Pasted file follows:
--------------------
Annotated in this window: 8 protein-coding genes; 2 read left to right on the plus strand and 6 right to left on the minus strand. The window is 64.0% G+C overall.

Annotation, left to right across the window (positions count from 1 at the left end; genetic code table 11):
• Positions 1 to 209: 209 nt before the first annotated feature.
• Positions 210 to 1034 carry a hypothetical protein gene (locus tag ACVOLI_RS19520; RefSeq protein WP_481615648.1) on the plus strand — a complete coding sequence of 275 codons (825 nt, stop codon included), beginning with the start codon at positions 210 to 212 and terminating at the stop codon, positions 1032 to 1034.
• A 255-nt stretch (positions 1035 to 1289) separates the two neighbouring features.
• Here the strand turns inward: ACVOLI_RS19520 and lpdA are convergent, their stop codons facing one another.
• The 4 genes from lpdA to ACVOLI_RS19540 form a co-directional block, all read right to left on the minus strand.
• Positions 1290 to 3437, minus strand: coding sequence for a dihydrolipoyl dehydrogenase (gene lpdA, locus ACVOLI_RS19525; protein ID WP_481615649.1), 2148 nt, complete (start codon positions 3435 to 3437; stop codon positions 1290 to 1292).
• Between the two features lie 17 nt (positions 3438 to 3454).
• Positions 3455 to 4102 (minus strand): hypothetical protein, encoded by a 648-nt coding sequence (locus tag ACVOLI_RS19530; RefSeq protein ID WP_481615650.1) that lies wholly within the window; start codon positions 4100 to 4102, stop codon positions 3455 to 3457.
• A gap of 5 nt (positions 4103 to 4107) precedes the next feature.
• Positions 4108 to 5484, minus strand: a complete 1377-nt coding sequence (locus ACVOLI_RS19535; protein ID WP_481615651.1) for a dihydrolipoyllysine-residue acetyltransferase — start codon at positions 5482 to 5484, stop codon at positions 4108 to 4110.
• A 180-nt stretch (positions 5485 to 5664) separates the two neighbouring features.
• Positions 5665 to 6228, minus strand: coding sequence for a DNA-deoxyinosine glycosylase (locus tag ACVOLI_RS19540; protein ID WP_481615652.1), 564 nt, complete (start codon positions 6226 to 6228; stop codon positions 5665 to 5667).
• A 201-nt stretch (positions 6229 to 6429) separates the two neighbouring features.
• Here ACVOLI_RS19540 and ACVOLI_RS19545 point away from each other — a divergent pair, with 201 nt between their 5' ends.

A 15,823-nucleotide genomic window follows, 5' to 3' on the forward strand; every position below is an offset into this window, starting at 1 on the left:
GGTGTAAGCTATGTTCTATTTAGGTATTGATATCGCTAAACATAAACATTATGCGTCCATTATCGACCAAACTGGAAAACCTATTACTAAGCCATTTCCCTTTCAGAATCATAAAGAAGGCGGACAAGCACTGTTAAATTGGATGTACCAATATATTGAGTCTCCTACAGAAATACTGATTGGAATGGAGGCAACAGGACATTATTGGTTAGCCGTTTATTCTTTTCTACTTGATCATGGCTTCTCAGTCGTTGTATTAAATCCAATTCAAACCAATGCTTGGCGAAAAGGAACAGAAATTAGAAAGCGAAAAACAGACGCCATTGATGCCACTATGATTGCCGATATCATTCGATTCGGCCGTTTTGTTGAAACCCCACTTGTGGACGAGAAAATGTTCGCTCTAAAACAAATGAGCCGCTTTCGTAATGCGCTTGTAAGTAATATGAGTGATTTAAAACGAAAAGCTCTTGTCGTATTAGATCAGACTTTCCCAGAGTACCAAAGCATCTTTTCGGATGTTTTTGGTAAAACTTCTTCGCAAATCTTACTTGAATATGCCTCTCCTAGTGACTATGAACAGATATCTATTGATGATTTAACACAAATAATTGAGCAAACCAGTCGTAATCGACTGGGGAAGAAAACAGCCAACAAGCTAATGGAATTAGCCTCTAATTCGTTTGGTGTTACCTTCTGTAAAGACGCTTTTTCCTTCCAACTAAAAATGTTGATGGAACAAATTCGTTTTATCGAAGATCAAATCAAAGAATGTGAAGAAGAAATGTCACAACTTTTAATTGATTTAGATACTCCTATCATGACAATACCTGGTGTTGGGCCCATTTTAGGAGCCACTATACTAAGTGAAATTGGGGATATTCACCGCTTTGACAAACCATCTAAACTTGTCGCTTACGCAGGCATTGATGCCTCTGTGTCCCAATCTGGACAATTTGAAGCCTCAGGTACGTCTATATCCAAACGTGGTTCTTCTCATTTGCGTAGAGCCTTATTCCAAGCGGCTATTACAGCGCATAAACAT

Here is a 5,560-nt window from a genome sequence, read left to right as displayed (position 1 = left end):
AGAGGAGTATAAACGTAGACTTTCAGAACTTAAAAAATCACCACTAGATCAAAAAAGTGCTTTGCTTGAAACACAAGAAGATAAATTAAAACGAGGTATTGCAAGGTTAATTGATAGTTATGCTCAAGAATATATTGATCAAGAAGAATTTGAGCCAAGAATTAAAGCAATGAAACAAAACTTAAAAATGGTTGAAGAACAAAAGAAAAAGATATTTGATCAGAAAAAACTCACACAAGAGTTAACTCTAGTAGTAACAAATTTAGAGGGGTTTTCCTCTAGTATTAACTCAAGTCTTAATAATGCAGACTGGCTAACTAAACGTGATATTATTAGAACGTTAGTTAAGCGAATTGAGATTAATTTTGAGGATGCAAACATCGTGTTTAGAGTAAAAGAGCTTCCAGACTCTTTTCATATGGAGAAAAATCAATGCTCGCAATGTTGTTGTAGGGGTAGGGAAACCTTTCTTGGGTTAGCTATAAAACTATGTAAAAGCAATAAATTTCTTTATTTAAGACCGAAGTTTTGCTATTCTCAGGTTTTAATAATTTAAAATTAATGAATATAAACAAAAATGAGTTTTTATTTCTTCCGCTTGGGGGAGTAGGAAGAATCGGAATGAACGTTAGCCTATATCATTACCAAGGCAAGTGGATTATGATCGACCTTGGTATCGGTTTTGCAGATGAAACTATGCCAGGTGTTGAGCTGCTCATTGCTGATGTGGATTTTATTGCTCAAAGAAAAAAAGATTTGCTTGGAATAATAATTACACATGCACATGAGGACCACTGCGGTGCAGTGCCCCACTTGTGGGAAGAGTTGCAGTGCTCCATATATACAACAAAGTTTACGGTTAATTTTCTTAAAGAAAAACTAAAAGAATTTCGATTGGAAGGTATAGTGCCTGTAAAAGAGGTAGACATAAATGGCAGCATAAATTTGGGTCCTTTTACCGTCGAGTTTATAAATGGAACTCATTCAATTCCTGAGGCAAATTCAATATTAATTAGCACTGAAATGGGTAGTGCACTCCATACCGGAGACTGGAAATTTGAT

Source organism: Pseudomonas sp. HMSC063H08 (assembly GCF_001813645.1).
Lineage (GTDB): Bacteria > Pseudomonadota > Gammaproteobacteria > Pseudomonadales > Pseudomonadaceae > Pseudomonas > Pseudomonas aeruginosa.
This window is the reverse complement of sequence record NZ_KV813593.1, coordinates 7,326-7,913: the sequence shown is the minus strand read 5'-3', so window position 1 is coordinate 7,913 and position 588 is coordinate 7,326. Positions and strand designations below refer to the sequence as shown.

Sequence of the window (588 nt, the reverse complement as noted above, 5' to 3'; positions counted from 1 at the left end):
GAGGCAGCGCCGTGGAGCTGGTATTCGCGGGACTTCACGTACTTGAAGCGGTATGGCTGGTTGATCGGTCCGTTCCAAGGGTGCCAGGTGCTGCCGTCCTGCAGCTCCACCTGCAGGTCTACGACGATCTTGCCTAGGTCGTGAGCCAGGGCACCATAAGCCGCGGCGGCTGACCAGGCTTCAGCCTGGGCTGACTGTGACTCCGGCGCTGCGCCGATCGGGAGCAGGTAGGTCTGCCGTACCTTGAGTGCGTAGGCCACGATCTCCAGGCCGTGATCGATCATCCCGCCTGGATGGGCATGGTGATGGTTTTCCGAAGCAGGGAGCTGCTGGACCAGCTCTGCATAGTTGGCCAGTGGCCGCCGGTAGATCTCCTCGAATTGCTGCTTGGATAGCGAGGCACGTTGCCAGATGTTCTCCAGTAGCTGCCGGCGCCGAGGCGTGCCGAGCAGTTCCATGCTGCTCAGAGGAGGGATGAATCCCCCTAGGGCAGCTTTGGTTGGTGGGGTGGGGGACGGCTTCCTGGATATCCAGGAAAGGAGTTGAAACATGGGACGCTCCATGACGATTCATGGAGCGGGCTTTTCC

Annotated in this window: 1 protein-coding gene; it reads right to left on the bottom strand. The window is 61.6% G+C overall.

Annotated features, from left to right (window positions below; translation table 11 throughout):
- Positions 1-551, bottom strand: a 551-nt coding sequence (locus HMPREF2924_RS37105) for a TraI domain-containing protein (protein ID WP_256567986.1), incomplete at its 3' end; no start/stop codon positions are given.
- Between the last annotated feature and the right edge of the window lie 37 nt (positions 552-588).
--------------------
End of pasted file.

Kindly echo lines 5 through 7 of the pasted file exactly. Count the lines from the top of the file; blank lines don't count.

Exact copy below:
• A 255-nt stretch (positions 1035 to 1289) separates the two neighbouring features.
• Here the strand turns inward: ACVOLI_RS19520 and lpdA are convergent, their stop codons facing one another.
• The 4 genes from lpdA to ACVOLI_RS19540 form a co-directional block, all read right to left on the minus strand.